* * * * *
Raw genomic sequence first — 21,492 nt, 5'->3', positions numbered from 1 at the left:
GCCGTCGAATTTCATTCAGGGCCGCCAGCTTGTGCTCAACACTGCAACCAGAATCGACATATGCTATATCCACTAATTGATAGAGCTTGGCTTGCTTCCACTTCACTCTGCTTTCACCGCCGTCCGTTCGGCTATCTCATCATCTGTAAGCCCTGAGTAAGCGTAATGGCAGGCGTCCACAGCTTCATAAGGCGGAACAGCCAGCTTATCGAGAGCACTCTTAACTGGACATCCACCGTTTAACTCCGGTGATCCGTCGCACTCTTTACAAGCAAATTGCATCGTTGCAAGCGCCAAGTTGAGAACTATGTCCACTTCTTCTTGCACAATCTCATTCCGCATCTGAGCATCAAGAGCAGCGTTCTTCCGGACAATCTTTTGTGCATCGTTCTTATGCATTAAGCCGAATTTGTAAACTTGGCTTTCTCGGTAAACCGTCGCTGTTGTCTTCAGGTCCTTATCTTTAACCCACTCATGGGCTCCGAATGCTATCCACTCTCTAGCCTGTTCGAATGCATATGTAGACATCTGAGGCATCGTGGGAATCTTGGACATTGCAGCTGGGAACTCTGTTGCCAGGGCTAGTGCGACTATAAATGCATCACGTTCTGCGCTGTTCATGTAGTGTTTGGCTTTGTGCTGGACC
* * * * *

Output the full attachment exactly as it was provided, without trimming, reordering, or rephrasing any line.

Raw genomic sequence first — 21,492 nt, 5'->3', positions numbered from 1 at the left:
GCCGTCGAATTTCATTCAGGGCCGCCAGCTTGTGCTCAACACTGCAACCAGAATCGACATATGCTATATCCACTAATTGATAGAGCTTGGCTTGCTTCCACTTCACTCTGCTTTCACCGCCGTCCGTTCGGCTATCTCATCATCTGTAAGCCCTGAGTAAGCGTAATGGCAGGCGTCCACAGCTTCATAAGGCGGAACAGCCAGCTTATCGAGAGCACTCTTAACTGGACATCCACCGTTTAACTCCGGTGATCCGTCGCACTCTTTACAAGCAAATTGCATCGTTGCAAGCGCCAAGTTGAGAACTATGTCCACTTCTTCTTGCACAATCTCATTCCGCATCTGAGCATCAAGAGCAGCGTTCTTCCGGACAATCTTTTGTGCATCGTTCTTATGCATTAAGCCGAATTTGTAAACTTGGCTTTCTCGGTAAACCGTCGCTGTTGTCTTCAGGTCCTTATCTTTAACCCACTCATGGGCTCCGAATGCTATCCACTCTCTAGCCTGTTCGAATGCATATGTAGACATCTGAGGCATCGTGGGAATCTTGGACATTGCAGCTGGGAACTCTGTTGCCAGGGCTAGTGCGACTATAAATGCATCACGTTCTGCGCTGTTCATGTAGTGTTTGGCTTTGTGCTGGACC